Thursday, April 23, 2009

China's Sticky Fingers

Wretchard discusses a WSJ article about Chinese cyberwar. Computer spies, it seems, have drained the digital assets of some of our most important weapon systems. The usual denials and uncertainties apply, but it walks like a duck.

The influential members of the Chinese government see their national interests in very stark military terms. Taiwan is still on their plate among other territorial “reclamations”, and any realistic analysis must assume that they have explicitly developed plans to meet their goals. And they see no reason why they can't build a military force capable of getting what they want.

The Chinese have certain asymmetric advantages. The central government has strong support of the people along with almost unlimited central power to chose and enforce policy. No other country in the world could even dream of controlling their birth rate with such rational firmness. The US has neither rational nor strong government. We do have superb technological expertise and capital. We are rich in knowledge and we are still far more wealthy than China. But what that means is that we have a lot to offer them in terms of targets for trade, emulation and theft. They are asymmetrically well positioned to extract the fruit of those targets because of the openness of our society.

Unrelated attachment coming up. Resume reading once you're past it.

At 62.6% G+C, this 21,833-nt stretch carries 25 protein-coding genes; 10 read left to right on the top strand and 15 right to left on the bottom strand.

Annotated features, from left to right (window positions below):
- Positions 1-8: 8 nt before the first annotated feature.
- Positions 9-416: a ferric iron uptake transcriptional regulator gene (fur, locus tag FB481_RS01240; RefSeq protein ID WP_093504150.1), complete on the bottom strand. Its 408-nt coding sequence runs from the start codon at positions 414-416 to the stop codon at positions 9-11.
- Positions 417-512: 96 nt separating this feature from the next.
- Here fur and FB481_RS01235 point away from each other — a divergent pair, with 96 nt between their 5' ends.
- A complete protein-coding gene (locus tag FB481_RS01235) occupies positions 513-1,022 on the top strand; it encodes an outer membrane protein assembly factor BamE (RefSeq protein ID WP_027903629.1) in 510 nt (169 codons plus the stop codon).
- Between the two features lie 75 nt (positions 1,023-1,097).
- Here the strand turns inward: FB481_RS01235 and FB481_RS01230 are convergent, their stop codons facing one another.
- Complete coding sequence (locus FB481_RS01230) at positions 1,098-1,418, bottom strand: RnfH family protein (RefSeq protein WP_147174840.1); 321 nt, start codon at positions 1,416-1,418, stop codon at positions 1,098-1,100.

There are around two million Chinese speakers in the US. There are thousands who have ongoing contacts with Taiwan and the PRC. There are first and second generation Chinese distributed throughout the country, involved in the most interesting research at our best universities, and just as many holding responsible positions in every agency, department and office of the federal government. What percentage do American citizens represent in the Chinese civil or military services? And if we did have the humint capacity, what do you imagine we could do with it? We could find out their intentions I suppose, but we already have that knowledge as a byproduct of our expertise in game theory. All in all, though, they don't have anything we would want to steal, and they don't have anything that would improve our capabilities.

I don't know. To me the long-term strategic situation is worrisome. I'm no expert. Maybe Wretchard is, but I can guarantee you that there are not a lot of members of Congress who even think about this issue. I suspect, though, that someone is advising them on other military issues. The advisors have names like, oh, Boeing, General Dynamics, Halliburton. I would rather that Congress had advisors that came from a citizens' committee of strategic experts. Ask me how to make that happen.

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